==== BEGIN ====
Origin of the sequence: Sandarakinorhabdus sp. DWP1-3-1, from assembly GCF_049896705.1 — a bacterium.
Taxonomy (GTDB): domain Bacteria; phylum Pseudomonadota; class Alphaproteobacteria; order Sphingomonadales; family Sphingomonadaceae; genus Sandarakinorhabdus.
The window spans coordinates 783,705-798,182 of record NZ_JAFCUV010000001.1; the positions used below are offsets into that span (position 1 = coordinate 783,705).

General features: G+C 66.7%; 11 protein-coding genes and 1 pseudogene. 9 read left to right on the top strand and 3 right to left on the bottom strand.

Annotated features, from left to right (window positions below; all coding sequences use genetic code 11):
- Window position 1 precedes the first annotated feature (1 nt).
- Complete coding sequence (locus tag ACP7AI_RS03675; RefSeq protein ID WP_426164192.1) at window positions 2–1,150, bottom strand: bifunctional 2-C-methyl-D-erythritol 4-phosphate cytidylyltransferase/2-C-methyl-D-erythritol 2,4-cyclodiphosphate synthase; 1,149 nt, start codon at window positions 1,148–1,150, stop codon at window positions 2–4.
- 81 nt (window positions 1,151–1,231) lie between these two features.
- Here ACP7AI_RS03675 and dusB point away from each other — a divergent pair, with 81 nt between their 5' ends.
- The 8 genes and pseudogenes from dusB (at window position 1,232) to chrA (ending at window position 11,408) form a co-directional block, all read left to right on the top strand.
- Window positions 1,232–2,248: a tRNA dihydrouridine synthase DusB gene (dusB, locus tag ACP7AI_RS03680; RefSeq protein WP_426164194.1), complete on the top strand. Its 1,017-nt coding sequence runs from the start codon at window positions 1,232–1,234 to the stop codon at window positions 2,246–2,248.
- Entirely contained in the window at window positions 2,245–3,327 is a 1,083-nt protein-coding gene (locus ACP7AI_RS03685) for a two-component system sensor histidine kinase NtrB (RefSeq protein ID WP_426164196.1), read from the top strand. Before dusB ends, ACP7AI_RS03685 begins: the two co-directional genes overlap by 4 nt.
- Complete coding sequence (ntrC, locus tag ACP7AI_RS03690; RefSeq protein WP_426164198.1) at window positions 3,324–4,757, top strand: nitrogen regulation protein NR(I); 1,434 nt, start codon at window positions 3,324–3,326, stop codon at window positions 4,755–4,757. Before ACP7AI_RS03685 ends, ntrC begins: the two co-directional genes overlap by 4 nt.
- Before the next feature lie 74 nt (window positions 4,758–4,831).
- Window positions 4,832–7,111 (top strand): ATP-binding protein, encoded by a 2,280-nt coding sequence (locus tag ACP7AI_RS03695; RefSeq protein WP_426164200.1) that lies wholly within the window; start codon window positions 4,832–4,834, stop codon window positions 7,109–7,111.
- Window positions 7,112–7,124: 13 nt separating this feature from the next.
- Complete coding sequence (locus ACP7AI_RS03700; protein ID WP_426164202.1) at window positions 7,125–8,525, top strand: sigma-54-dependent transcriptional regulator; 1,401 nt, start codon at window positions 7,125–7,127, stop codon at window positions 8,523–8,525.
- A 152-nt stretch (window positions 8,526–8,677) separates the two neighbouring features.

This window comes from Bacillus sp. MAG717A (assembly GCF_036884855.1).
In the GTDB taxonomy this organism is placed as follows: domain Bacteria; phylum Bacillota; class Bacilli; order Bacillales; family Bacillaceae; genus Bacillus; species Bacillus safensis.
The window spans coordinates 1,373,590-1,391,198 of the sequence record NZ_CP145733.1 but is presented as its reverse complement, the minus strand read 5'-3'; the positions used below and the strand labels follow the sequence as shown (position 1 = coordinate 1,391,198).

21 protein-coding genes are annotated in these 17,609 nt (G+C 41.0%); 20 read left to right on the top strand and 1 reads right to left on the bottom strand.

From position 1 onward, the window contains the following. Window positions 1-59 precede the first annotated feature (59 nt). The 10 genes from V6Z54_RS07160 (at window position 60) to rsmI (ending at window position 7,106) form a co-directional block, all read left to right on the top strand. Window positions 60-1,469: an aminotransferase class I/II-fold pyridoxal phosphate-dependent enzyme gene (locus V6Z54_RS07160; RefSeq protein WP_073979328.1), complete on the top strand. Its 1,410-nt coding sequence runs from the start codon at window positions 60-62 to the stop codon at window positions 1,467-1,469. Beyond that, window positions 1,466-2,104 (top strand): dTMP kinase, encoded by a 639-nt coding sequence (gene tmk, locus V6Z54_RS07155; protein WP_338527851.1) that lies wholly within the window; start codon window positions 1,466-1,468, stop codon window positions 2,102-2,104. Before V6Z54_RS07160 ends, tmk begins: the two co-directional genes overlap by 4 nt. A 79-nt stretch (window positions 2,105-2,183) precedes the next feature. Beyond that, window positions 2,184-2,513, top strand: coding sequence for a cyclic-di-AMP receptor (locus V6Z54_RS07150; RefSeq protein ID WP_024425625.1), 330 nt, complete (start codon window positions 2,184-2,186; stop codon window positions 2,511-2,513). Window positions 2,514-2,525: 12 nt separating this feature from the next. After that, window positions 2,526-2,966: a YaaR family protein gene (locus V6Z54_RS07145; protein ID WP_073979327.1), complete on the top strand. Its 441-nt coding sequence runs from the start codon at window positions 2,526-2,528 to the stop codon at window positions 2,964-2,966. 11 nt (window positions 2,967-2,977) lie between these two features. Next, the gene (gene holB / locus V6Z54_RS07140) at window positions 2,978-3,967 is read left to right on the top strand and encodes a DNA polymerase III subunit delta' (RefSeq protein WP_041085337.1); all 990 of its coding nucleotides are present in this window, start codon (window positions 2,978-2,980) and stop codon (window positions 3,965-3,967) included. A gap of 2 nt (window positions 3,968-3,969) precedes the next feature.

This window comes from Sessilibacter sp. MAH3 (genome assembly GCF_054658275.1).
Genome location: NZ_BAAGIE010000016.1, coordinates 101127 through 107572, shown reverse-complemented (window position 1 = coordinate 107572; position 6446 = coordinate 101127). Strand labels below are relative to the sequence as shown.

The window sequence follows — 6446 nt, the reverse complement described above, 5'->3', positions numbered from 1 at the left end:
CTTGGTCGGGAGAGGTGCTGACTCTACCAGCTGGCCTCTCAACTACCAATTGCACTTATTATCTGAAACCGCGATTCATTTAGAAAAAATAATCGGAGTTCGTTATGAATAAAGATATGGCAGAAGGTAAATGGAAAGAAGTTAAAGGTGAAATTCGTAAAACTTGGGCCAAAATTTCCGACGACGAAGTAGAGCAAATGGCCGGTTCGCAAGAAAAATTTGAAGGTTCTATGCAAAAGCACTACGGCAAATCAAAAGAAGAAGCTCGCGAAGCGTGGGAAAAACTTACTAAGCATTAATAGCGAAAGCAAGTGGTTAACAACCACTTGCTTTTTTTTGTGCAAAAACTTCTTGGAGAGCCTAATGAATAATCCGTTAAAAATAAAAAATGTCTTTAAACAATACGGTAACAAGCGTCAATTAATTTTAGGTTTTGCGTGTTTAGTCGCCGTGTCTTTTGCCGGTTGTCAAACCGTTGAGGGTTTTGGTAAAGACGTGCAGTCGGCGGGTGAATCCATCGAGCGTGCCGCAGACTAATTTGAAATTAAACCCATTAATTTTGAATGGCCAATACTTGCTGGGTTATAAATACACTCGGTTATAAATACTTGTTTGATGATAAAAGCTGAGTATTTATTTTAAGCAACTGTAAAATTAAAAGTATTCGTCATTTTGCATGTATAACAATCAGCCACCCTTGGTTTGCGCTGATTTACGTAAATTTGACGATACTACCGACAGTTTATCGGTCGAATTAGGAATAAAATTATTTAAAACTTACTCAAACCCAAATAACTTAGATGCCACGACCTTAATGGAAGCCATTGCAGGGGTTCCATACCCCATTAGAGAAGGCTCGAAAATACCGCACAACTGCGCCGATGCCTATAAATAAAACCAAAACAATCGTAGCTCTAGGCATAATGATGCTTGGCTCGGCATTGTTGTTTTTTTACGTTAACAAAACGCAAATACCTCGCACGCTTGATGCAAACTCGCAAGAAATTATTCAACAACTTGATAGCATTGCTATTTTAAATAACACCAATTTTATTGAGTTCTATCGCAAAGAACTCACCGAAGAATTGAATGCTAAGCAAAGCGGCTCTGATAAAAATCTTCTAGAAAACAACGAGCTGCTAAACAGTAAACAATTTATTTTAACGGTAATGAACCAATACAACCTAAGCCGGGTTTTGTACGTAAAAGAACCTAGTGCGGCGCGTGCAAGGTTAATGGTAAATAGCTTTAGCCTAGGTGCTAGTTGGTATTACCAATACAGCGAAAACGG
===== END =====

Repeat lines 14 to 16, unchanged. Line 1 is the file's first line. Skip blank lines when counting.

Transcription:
- Before the next feature lie 74 nt (window positions 4,758–4,831).
- Window positions 4,832–7,111 (top strand): ATP-binding protein, encoded by a 2,280-nt coding sequence (locus tag ACP7AI_RS03695; RefSeq protein WP_426164200.1) that lies wholly within the window; start codon window positions 4,832–4,834, stop codon window positions 7,109–7,111.
- Window positions 7,112–7,124: 13 nt separating this feature from the next.